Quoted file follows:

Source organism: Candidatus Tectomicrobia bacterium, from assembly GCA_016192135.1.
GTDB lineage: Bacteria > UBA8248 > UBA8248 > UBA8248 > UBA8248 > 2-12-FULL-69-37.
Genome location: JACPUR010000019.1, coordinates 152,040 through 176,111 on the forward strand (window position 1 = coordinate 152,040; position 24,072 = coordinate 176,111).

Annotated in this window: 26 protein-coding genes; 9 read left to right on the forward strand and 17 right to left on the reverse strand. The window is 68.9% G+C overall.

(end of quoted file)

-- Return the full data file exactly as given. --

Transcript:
Source organism: Candidatus Tectomicrobia bacterium, from assembly GCA_016192135.1.
GTDB lineage: Bacteria > UBA8248 > UBA8248 > UBA8248 > UBA8248 > 2-12-FULL-69-37.
Genome location: JACPUR010000019.1, coordinates 152,040 through 176,111 on the forward strand (window position 1 = coordinate 152,040; position 24,072 = coordinate 176,111).

Annotated in this window: 26 protein-coding genes; 9 read left to right on the forward strand and 17 right to left on the reverse strand. The window is 68.9% G+C overall.